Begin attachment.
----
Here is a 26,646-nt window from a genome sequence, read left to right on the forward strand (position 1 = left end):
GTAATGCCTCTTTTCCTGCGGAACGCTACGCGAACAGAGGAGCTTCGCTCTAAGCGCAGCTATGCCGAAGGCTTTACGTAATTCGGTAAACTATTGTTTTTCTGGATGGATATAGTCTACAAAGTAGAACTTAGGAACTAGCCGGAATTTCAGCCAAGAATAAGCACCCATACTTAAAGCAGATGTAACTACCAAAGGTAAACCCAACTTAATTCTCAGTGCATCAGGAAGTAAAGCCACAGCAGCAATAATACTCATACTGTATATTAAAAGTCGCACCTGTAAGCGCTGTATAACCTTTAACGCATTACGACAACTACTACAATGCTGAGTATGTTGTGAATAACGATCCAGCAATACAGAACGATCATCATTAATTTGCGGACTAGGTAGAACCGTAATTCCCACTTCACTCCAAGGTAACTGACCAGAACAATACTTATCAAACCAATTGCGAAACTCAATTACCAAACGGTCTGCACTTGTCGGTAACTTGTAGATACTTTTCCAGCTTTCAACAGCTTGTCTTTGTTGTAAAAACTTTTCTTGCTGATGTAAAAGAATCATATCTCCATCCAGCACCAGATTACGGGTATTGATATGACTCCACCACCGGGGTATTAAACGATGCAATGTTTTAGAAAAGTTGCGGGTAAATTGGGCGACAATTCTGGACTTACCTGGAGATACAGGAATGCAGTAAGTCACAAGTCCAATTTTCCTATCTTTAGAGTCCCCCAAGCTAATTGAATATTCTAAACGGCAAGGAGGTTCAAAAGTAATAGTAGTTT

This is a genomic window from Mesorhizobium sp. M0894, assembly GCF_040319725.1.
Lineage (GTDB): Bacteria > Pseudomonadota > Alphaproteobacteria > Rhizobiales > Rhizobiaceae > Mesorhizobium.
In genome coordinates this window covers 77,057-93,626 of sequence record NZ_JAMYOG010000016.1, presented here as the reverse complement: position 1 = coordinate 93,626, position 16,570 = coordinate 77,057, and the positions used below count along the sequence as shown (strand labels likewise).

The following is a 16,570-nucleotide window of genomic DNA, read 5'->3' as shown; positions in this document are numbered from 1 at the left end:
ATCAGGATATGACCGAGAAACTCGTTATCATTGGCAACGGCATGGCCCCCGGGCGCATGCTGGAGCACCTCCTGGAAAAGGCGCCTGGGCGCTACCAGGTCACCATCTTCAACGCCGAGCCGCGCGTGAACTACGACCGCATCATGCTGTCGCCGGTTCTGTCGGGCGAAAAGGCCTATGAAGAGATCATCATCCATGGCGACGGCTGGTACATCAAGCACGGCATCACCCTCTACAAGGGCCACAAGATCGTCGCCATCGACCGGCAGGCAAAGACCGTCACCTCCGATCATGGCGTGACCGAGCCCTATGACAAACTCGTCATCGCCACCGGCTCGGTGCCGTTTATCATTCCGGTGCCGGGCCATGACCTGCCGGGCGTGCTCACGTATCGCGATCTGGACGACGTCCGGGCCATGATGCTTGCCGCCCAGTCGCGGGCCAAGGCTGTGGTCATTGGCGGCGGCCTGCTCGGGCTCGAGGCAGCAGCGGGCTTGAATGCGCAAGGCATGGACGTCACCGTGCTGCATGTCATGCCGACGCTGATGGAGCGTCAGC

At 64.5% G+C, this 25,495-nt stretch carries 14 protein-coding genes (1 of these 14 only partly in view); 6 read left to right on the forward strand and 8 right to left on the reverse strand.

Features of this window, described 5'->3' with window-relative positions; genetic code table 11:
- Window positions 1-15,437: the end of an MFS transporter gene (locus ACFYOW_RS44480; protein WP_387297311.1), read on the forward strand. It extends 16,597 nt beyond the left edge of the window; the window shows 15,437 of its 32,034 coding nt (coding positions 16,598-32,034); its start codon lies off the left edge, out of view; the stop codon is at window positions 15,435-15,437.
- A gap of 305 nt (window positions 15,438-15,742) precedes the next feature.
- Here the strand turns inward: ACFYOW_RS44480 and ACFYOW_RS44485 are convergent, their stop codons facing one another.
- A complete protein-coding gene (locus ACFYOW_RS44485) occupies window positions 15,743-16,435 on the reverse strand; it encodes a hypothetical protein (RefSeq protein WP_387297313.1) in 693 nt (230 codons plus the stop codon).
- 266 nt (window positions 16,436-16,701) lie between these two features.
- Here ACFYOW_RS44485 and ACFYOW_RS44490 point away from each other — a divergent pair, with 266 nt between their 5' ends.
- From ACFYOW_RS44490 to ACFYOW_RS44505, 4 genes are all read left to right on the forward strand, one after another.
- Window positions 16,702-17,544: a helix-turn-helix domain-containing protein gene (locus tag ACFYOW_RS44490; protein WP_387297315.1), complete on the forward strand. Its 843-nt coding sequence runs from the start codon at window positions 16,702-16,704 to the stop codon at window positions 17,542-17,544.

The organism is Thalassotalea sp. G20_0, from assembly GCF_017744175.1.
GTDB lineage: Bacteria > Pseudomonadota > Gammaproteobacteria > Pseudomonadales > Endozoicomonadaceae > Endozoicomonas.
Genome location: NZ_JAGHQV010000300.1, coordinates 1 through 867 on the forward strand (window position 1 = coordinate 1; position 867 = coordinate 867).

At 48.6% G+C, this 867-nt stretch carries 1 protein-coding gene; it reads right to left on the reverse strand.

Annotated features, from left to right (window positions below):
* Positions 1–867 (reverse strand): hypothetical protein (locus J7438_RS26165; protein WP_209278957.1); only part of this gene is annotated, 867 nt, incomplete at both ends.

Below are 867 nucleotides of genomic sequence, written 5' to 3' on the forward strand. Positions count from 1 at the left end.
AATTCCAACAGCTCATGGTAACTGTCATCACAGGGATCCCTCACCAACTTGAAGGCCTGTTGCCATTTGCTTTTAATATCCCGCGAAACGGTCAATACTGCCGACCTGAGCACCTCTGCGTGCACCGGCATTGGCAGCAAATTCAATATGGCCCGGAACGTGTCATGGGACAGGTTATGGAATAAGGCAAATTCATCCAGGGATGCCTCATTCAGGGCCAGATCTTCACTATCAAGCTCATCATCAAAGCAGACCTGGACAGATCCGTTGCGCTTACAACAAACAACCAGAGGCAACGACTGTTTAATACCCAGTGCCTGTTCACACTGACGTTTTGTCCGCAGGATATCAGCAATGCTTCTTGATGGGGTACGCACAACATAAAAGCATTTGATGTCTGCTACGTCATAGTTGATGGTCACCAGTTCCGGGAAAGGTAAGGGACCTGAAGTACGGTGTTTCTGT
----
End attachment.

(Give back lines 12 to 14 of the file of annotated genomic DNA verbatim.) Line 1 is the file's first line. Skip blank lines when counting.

- Here the strand turns inward: ACFYOW_RS44480 and ACFYOW_RS44485 are convergent, their stop codons facing one another.
- A complete protein-coding gene (locus ACFYOW_RS44485) occupies window positions 15,743-16,435 on the reverse strand; it encodes a hypothetical protein (RefSeq protein WP_387297313.1) in 693 nt (230 codons plus the stop codon).
- 266 nt (window positions 16,436-16,701) lie between these two features.